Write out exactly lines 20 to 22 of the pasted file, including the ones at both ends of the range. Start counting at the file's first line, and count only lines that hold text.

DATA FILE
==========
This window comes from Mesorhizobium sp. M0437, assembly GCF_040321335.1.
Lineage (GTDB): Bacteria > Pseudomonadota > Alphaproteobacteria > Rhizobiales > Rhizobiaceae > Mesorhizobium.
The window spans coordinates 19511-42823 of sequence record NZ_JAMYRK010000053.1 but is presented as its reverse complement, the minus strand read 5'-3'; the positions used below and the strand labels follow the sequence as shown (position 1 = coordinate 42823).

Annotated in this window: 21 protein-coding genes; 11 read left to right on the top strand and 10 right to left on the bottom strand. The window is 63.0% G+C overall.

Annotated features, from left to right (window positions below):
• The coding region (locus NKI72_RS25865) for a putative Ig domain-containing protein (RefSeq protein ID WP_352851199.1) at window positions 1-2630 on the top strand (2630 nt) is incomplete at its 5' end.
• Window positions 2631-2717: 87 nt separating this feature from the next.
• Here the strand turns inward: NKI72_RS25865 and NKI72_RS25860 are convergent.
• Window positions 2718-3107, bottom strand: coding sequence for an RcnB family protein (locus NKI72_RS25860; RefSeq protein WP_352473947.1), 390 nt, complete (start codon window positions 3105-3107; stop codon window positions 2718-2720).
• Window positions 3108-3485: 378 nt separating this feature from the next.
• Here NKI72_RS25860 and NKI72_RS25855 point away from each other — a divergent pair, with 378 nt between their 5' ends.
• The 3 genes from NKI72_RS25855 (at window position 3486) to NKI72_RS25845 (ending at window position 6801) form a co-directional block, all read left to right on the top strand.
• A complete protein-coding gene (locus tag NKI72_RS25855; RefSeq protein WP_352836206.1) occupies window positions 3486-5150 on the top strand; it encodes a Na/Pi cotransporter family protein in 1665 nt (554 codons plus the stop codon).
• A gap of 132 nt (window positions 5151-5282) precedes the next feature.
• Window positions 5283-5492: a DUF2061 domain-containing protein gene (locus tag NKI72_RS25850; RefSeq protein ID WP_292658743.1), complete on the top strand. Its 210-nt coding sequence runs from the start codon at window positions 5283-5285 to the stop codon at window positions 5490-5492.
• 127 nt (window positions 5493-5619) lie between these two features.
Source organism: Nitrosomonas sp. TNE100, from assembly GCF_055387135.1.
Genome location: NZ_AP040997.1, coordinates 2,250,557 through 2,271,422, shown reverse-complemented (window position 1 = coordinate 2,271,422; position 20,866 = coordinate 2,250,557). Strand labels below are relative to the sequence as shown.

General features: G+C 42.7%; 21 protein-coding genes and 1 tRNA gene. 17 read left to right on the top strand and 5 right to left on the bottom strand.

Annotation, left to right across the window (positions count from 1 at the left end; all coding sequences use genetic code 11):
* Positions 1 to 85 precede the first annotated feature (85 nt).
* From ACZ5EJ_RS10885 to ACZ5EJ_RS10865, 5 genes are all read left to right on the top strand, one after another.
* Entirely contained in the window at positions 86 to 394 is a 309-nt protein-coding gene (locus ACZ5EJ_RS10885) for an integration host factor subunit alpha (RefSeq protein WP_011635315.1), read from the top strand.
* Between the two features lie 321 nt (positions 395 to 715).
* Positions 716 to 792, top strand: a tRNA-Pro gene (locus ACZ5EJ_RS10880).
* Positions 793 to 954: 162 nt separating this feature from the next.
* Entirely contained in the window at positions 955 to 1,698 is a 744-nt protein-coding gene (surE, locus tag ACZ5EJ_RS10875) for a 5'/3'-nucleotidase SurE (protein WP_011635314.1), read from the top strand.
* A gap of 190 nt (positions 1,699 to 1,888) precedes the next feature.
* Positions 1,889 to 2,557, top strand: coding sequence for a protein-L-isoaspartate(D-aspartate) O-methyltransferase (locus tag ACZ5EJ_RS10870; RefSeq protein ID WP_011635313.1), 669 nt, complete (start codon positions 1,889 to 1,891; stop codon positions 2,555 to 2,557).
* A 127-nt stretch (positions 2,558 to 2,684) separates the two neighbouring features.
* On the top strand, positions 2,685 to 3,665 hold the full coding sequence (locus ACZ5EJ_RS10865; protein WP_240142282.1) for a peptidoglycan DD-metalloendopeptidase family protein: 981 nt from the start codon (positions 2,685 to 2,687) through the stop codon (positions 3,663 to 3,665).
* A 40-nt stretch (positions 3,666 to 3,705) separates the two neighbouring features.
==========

Annotation, left to right across the window (positions count from 1 at the left end; all coding sequences use genetic code 11):
* Positions 1 to 85 precede the first annotated feature (85 nt).
* From ACZ5EJ_RS10885 to ACZ5EJ_RS10865, 5 genes are all read left to right on the top strand, one after another.